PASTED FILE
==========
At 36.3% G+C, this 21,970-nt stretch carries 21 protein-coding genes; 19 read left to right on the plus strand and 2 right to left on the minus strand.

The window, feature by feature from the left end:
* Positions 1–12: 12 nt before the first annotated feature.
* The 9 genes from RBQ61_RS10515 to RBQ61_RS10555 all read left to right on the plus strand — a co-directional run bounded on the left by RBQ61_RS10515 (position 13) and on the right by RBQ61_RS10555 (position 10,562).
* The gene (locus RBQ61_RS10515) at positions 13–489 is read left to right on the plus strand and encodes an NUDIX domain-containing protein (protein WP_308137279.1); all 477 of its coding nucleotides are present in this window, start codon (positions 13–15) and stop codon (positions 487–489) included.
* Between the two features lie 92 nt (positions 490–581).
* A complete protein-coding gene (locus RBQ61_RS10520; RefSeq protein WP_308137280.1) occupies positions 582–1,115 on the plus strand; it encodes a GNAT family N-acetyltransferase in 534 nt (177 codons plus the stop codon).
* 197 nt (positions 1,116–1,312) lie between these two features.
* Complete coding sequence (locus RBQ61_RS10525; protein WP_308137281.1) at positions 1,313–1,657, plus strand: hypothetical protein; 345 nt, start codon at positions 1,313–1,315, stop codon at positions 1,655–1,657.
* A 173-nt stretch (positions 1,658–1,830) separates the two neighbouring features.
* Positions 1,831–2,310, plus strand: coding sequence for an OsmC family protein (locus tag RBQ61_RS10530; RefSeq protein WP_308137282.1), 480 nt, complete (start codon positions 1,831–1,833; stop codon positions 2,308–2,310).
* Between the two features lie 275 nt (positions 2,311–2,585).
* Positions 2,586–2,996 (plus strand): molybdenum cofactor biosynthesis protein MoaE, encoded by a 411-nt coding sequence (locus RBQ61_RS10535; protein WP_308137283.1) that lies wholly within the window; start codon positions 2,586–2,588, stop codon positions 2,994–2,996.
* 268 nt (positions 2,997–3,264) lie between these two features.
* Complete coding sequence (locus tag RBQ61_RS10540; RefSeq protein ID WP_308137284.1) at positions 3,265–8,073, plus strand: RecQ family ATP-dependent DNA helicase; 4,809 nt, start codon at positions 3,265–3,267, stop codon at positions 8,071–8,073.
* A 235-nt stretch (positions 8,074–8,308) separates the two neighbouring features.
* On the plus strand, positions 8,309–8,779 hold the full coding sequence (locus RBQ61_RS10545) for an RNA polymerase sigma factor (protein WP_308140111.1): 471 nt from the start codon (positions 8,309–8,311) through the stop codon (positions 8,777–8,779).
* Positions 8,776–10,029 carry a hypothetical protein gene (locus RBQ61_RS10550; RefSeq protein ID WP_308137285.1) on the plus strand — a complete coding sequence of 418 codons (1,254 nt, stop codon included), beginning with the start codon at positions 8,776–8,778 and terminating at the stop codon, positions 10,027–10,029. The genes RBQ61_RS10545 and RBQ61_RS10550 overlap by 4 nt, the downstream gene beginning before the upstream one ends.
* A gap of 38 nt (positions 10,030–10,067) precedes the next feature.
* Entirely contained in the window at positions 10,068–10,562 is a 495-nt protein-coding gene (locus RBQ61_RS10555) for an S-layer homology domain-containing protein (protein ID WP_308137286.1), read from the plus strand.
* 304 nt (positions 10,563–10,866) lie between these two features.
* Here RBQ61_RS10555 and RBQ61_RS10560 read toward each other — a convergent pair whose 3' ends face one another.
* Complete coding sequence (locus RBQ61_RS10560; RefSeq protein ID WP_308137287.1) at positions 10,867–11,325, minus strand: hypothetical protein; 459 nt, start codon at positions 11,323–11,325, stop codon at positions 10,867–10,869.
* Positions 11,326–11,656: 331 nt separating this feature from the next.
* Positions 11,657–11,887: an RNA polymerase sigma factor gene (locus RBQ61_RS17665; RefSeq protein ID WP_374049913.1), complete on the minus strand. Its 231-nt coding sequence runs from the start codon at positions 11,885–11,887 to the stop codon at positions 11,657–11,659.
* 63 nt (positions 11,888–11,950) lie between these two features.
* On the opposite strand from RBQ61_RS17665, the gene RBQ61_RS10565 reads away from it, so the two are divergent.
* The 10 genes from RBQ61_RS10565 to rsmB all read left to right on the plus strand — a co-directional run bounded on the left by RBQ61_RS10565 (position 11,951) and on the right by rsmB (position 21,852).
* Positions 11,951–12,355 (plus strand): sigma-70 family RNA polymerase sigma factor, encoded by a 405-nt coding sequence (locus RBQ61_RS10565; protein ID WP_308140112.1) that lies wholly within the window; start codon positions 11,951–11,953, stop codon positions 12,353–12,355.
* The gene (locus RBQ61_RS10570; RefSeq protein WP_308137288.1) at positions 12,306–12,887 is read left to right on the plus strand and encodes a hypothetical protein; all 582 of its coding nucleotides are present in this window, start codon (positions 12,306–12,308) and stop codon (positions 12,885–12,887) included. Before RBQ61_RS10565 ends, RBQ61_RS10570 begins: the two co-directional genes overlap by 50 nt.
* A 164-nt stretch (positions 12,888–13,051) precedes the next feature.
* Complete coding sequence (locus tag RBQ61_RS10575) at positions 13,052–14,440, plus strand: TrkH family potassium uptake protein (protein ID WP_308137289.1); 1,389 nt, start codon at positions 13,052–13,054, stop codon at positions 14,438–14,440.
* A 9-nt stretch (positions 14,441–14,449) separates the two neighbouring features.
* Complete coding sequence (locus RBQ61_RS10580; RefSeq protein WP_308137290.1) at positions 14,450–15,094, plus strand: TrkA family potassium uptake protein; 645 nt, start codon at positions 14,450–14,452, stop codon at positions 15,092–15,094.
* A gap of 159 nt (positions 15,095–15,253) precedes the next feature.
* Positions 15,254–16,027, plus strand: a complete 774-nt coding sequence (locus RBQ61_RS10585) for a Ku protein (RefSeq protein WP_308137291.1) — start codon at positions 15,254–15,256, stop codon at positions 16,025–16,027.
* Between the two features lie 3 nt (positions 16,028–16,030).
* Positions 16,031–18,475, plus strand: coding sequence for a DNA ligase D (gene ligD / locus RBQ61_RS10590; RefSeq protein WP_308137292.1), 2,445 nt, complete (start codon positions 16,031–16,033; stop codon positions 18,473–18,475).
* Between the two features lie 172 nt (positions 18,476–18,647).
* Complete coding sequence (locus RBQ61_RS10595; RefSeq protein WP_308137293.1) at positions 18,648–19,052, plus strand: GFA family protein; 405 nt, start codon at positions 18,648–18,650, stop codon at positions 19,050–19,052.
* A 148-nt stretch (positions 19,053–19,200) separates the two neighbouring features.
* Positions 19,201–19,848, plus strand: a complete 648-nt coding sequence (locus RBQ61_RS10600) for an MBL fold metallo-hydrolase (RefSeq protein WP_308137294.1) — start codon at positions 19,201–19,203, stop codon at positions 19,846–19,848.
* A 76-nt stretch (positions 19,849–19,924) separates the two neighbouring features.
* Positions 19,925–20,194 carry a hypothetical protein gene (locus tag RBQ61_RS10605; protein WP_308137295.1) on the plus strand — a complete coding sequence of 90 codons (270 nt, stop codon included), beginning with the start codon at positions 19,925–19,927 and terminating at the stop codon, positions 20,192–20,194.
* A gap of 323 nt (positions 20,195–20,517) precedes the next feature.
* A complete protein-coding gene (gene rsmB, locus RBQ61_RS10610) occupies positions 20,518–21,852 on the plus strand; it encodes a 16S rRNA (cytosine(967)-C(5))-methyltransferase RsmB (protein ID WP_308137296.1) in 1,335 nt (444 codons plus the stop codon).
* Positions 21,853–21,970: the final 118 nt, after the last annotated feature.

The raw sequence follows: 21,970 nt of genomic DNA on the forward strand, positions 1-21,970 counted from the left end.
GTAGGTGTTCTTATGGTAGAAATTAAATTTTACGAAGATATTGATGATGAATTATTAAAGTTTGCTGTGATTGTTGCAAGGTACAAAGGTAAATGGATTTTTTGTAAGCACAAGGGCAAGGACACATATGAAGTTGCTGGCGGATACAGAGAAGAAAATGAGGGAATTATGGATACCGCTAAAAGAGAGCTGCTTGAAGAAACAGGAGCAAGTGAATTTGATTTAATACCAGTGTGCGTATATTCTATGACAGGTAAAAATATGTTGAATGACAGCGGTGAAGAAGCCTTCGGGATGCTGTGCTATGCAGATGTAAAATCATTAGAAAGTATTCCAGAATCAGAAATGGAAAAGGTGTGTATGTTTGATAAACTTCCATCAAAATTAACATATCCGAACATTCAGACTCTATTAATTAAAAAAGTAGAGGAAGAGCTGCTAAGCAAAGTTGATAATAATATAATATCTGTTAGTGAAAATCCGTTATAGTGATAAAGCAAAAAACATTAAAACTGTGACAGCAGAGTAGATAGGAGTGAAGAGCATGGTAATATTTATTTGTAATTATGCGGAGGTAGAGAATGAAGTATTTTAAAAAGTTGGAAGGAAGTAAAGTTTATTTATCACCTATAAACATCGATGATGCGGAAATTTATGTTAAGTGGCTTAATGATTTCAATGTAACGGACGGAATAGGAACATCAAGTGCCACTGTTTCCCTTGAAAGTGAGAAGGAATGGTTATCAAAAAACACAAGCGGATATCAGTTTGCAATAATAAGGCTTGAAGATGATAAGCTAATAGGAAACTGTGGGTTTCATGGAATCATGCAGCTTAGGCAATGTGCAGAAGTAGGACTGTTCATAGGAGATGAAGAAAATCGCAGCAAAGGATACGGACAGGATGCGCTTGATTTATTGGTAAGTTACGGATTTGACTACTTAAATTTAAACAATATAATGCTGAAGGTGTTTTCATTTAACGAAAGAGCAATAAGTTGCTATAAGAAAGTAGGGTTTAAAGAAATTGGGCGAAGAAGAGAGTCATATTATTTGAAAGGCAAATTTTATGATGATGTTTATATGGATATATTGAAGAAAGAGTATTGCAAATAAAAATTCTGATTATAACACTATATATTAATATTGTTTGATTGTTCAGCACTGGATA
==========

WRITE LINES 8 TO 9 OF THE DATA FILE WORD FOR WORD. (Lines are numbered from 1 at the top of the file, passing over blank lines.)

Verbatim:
* 197 nt (positions 1,116–1,312) lie between these two features.
* Complete coding sequence (locus RBQ61_RS10525; protein WP_308137281.1) at positions 1,313–1,657, plus strand: hypothetical protein; 345 nt, start codon at positions 1,313–1,315, stop codon at positions 1,655–1,657.